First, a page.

Identification of controls on the metabolism of the Swan-Canning Estuary using high-frequency data and numerical modelling

Identification of controls on the metabolism of the Swan-Canning Estuary using high-frequency data and numerical modelling

Status: Complete


  • Carolyn Oldham
    Professor, Environmental and Mining Engineering, UWA
  • Matt Hipsey
    Associate Professor, School of Agriculture and Environmental, UWA
  • Amina Saeed

Project Summary

The research was a collaborative initiative between the Department of Biodiversity, Conversation and Attractions (DBCA) and the Woodside Riverlab at UWA, to create an Estuary Observatory, which aimed to:

1. Use high temporal resolution field data to identify drivers and controls on the metabolism of the Swan-Canning estuary.

2. Improve the ability of the Swan-Canning Estuarine Response Model (SCERM) to predict ecosystem metabolism and estuarine health.

The project established a permanently moored station in the Swan Canning River near the University of Western Australia. A solar-powered buoy  housed high accuracy, high stability sensors for continuous high frequency monitoring of key parameters such as dissolved oxygen, chlorophyll a (Chl-a), salinity, photosynthetically active radiation (PAR), fluorescent dissolved organic matter (fDOM), temperature, windspeed and direction and solar radiation. The water quality sensors were deployed at different water depths (i.e. surface, middle, and close to the sediments), while the meteorological sensors were placed above the water line. The high-frequency data was telemetered through a 3G mobile network to a data server to allow real-time viewing.  The high frequency data allowed calibration and validation of process modules within SCERM and the subsequent testing of drivers of estuary metabolism. Improved understanding and modelling capability of estuarine metabolism will facilitate management decisions to support the health of the Swan-Canning estuary. The research team progressed the design and specifications of the system, through:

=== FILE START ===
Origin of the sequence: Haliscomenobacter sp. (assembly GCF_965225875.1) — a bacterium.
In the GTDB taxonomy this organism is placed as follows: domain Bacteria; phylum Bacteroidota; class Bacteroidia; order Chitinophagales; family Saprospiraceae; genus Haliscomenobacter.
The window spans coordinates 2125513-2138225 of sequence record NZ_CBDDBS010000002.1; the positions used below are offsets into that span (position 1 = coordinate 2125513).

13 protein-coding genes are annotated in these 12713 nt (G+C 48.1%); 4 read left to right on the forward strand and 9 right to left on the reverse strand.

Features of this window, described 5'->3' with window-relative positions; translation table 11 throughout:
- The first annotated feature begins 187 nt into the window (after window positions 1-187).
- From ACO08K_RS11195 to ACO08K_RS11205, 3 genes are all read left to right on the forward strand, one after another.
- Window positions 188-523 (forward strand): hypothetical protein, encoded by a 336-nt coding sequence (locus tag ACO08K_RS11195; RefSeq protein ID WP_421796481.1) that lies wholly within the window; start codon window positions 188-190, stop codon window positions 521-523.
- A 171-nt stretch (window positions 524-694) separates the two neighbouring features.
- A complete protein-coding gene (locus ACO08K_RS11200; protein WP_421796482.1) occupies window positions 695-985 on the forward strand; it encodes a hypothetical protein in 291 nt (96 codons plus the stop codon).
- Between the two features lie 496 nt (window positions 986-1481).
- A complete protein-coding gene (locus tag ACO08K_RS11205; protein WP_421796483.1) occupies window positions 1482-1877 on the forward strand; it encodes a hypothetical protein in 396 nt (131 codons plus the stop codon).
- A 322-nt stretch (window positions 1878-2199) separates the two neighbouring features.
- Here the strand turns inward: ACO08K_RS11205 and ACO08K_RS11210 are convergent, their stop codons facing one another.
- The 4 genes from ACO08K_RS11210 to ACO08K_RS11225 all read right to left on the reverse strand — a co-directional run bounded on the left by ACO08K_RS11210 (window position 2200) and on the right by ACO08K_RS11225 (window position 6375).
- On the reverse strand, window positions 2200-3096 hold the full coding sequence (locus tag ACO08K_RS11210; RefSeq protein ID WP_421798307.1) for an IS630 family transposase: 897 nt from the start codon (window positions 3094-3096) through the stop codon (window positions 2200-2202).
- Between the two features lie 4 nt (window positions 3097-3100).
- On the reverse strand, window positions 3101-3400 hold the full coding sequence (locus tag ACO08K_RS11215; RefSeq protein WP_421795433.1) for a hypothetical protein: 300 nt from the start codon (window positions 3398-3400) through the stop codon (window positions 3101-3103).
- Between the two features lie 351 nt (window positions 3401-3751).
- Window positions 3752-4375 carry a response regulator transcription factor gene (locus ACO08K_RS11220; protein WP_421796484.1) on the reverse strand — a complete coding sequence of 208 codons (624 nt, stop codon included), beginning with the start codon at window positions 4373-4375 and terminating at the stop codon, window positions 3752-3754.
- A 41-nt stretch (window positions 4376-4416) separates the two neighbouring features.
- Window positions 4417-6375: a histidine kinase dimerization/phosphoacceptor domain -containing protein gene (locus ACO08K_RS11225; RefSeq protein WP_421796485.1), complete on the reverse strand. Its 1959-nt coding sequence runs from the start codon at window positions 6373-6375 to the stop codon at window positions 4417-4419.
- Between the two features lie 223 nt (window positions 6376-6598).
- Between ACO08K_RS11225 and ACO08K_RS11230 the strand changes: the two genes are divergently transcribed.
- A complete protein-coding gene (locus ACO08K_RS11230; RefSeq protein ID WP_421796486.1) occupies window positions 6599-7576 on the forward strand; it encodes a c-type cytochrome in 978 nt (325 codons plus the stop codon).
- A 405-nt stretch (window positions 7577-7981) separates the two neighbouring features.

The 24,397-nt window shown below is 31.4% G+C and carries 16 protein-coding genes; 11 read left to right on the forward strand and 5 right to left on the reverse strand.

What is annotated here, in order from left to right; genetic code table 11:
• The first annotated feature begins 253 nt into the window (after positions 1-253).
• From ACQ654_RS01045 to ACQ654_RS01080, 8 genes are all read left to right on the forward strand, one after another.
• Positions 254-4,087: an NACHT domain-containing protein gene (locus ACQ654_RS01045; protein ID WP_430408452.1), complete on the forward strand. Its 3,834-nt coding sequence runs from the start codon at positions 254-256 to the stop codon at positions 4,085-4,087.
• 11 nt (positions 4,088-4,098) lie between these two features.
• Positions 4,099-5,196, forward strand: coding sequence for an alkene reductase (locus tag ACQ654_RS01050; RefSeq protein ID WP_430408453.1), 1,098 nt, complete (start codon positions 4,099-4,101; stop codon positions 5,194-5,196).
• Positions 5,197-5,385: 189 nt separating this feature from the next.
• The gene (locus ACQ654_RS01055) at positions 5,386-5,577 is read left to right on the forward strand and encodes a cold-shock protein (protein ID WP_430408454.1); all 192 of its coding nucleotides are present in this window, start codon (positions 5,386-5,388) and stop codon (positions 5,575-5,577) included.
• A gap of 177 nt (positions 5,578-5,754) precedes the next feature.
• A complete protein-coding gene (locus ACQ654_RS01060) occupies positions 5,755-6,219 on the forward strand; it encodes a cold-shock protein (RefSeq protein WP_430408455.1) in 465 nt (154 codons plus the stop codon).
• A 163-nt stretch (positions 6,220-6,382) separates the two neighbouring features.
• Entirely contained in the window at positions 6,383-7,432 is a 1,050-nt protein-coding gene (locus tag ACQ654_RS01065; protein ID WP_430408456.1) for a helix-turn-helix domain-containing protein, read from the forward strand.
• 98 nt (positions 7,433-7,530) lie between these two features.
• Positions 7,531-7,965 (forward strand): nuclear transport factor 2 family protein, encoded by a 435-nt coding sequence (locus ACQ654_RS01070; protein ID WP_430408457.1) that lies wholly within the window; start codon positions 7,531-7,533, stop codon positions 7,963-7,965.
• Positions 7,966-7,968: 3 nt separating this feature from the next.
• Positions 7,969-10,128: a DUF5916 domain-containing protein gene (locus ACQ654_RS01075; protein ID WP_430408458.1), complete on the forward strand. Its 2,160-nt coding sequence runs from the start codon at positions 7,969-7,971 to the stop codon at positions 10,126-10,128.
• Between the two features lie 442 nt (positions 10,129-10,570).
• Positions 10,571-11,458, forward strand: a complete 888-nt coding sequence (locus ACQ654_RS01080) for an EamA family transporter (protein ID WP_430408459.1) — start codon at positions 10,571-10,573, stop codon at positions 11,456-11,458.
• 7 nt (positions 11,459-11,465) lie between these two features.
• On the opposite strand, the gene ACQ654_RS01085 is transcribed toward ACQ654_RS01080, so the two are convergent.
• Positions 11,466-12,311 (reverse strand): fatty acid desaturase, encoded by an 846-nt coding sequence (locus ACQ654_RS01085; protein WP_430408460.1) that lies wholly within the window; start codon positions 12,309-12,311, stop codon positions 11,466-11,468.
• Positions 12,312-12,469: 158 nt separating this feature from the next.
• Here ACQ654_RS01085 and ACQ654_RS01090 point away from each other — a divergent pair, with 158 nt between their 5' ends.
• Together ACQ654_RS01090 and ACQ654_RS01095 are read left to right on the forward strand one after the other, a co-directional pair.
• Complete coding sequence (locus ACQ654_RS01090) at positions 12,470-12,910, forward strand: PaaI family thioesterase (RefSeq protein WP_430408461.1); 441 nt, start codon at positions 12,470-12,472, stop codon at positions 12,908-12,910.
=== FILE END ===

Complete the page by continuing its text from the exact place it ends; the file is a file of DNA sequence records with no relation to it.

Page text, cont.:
1. Identifying water quality and weather variables required for metabolism monitoring, identifying appropriate and available sensors for the monitoring station, and working with Unidata Ltd to specify the data telemetry and power requirements.

2. Prototyping the proposed monitoring station.

3. Working with Department of Biodoversity, Conversation and Attractions (DBCA) and Department of Transport to select a suitable site for permanent mooring and obtain necessary approvals.

This platform may be used as core infrastructure for other researchers to add additional sensors (e.g. current meters and wave gauges), thereby creating a multi-functional platform with wide applicability across research groups.